Thus, it is an object of the present invention to provide an improved method for determining the location of vessels and blockages contained therein and increase visibility of the same.
It is another object of the present invention to provide such a method which increases the visibility of vessels adjacent a blockages within a vessel which interferes with normal blood flow through the vessel.
In is another object of the present invention to provide such a method which facilitates placement of a by-pass vessel around the blockage.
It is yet another object of the present invention to enable the surgeon to better see extended portions of the vessel on which the by-pass procedure is being performed.
It is still another object of the present invention to provide a device which can be used for increased visibility during by-pass procedures, and also for determining the location of the coronary arteries and branches thereof so as to avoid accidental laceration during invasive medical procedures on or adjacent to the heart.
The above and other objects not specifically recited are realized in specific illustrative embodiments of a coronary light probe and methods for using the same. The coronary light probe has a length of approximately four to eight inches with a light source disposed so as to emit light laterally from a distal tip of the probe. The probe is typically formed by a plurality of fine fiber-optic strands which carry the light.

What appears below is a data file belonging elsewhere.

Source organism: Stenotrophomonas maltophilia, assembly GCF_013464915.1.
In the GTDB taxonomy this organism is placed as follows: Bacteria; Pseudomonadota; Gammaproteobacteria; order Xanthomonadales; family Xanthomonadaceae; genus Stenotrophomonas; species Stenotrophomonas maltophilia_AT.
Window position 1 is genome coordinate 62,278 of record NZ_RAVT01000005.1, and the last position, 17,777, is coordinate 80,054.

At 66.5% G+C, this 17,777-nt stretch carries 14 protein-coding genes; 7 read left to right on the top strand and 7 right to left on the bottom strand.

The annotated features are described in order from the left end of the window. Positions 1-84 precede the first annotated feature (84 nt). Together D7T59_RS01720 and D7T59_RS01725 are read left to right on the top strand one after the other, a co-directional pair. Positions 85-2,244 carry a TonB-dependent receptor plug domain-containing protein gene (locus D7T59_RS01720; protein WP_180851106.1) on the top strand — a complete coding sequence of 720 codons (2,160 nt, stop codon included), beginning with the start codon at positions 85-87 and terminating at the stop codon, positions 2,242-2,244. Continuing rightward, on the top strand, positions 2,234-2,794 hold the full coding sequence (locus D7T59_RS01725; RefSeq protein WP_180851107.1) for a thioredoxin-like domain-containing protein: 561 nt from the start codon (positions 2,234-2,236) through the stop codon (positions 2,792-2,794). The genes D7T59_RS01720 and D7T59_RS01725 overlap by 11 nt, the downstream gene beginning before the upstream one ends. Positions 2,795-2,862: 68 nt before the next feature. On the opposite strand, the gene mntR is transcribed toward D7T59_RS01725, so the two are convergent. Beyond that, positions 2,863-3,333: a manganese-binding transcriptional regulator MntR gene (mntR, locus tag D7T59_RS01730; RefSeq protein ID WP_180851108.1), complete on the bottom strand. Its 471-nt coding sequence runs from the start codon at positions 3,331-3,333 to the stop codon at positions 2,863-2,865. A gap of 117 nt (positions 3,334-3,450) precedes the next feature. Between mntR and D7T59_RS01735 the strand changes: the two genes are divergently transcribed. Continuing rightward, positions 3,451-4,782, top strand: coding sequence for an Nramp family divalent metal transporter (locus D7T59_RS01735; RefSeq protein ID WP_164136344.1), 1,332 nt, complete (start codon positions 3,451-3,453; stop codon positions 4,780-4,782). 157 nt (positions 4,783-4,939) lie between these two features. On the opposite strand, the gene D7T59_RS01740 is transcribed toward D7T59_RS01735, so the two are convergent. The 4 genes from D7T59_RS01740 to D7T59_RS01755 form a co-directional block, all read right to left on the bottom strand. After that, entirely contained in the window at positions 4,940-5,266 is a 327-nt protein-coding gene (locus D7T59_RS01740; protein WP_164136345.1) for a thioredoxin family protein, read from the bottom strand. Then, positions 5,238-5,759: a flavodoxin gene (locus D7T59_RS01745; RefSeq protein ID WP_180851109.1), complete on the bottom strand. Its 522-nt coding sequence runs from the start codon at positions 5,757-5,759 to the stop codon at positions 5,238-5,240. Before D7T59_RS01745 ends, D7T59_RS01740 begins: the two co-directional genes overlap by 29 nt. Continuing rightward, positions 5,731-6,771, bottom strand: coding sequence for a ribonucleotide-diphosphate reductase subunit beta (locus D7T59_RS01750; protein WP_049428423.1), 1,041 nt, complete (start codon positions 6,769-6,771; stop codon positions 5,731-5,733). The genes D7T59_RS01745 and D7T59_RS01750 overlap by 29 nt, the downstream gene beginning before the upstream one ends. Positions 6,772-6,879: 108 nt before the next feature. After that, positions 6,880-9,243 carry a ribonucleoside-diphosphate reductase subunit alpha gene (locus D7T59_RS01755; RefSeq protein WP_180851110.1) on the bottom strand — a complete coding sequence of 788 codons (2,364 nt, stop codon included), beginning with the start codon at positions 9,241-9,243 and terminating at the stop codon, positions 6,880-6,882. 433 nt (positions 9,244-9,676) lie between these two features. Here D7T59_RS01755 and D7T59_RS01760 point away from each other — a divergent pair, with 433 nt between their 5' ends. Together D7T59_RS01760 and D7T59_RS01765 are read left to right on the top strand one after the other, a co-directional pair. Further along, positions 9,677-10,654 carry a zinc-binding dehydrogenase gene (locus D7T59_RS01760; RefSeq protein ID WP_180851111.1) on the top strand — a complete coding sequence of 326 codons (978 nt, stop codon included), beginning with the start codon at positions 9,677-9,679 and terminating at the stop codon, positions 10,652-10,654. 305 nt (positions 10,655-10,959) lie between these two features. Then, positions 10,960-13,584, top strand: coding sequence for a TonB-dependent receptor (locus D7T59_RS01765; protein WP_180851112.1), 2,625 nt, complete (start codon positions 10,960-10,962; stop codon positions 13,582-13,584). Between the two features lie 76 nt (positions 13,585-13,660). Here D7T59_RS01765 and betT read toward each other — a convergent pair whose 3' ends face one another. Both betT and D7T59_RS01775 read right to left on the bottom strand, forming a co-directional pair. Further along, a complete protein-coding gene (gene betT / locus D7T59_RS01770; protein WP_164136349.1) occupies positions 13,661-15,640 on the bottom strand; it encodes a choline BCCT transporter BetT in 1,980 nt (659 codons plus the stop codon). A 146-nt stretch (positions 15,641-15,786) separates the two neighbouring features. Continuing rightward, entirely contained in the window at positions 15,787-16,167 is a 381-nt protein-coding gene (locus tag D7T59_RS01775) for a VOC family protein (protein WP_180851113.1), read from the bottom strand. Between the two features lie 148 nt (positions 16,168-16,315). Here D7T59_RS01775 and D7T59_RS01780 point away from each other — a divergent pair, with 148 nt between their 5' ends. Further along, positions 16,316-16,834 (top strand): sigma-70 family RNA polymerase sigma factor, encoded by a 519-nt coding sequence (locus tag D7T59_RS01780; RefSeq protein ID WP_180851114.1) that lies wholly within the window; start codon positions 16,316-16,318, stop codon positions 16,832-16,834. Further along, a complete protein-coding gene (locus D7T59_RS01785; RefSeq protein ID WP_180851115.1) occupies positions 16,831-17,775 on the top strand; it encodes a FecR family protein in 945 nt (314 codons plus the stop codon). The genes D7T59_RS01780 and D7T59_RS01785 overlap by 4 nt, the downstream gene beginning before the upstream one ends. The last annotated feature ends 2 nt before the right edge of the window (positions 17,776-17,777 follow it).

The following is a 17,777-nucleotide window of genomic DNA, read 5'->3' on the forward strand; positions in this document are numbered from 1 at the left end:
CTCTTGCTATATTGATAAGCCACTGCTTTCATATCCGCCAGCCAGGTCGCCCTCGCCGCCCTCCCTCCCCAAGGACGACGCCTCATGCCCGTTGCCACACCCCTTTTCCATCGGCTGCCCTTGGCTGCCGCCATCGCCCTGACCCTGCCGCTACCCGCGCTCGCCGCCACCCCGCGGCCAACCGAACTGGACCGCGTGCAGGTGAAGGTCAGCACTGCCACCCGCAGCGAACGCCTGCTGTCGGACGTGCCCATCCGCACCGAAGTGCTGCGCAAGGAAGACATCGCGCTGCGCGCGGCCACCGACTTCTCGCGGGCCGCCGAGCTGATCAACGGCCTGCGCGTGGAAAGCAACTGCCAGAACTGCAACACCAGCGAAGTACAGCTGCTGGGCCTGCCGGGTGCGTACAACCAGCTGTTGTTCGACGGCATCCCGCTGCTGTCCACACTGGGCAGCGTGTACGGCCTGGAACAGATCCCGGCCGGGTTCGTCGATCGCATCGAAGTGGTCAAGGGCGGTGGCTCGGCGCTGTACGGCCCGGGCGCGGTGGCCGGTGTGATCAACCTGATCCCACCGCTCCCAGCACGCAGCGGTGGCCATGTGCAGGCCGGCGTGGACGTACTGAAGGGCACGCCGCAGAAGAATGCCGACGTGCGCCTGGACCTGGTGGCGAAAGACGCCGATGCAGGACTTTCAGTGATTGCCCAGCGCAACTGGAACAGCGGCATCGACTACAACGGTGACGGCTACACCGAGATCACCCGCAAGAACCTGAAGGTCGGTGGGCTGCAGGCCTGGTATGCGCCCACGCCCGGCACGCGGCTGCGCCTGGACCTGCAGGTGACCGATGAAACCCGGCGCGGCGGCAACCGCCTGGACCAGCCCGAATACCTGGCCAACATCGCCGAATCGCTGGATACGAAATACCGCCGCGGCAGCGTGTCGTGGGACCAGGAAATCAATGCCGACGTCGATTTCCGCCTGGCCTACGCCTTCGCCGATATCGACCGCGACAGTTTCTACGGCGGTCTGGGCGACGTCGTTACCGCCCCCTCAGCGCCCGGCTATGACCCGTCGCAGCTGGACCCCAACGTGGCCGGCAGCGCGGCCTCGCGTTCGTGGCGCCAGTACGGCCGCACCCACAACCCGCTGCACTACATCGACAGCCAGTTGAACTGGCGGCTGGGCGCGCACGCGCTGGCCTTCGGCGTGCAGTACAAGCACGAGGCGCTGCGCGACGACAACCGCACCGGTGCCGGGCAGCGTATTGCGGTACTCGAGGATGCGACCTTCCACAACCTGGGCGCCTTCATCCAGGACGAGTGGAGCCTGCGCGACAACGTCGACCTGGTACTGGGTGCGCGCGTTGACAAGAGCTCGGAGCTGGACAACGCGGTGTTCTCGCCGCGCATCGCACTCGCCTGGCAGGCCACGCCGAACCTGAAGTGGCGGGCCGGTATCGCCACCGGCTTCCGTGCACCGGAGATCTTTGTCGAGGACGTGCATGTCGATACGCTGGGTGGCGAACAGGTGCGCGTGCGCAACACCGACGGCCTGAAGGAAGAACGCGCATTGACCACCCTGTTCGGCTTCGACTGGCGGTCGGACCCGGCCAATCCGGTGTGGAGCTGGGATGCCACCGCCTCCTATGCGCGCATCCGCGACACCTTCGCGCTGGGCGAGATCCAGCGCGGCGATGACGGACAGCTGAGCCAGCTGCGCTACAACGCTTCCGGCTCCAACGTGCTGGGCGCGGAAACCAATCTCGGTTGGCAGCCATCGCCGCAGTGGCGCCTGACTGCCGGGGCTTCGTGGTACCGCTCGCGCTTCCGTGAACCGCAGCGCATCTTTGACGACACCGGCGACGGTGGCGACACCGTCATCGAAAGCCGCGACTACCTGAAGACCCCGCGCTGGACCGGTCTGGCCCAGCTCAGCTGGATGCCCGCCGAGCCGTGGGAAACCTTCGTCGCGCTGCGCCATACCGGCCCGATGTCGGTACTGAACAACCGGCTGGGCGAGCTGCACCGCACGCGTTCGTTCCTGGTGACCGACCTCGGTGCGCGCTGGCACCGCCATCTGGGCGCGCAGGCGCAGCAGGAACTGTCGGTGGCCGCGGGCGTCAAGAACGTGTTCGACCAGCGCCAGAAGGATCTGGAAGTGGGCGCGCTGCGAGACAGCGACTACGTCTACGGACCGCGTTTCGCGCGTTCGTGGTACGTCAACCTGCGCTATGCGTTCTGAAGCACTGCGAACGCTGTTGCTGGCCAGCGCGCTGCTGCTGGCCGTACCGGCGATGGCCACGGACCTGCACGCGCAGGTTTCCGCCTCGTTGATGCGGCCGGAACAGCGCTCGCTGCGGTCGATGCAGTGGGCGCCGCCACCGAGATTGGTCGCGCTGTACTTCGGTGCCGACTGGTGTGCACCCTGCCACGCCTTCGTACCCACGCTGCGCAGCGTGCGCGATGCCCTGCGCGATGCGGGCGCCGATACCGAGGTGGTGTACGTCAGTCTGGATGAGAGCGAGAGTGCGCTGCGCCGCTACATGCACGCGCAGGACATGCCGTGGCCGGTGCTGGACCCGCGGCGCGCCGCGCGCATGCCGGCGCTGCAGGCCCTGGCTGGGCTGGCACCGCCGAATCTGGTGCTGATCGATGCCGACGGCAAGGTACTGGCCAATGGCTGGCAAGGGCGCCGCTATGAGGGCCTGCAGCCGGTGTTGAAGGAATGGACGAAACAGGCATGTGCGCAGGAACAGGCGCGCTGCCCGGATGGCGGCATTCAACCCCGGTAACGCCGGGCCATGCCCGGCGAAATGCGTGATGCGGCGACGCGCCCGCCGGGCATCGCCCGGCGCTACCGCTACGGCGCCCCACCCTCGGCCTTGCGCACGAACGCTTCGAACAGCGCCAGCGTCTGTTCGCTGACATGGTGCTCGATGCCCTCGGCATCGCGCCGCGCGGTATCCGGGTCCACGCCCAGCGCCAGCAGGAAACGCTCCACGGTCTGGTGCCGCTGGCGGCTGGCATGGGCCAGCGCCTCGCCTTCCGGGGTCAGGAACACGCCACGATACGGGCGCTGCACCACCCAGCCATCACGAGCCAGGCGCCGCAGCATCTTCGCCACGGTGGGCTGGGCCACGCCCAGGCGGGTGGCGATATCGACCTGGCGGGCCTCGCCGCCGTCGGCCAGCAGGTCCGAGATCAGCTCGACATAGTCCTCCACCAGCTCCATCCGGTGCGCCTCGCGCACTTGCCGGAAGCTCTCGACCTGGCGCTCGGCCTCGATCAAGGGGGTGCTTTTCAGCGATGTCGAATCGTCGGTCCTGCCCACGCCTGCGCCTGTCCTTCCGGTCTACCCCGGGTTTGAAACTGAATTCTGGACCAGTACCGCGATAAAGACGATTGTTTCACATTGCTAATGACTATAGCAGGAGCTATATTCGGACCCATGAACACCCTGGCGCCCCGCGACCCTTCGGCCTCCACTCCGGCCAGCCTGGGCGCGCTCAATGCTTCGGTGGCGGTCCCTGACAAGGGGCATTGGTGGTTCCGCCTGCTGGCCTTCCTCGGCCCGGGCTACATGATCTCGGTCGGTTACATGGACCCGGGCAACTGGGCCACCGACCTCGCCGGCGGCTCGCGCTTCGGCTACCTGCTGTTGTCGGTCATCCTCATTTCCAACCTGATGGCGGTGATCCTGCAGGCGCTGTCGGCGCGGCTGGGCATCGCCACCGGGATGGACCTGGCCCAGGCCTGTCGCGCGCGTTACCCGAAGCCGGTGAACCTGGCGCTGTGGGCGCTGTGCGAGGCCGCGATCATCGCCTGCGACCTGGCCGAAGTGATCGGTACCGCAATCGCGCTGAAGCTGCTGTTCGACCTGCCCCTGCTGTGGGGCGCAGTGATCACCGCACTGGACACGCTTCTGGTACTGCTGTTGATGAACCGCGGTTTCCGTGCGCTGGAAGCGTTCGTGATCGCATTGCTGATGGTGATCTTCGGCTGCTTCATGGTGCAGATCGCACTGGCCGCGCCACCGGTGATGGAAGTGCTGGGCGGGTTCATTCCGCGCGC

In accordance with the methods of the present invention, the probe is inserted into a vessel and advanced so that the laterally emitting light at the distal tip of the probe illuminates the vessel about the probe. Thus, the illuminated vessel can be more readily seen by the surgeon. If used in a vessel with a blockage, the light emitted from the distal end of the probe indicates the location of the blockage when the probe cannot be advanced, or when the surgeon can tell the location of the blockage in the illuminated area. If used in a vessel near the specific location of the surgery, such as a coronary artery when the heart is being operated on, the illuminated portion of the vessel is more visible to surgeon and thus less likely to be lacerated.
In accordance with one aspect of the invention, the probe contains a plurality of lights spaced along lateral sides thereof. The lights illuminate small portions of the vessel in which the probe is disposed to help the surgeon follow the curvatures of the vessel and increase visibility of the vessel.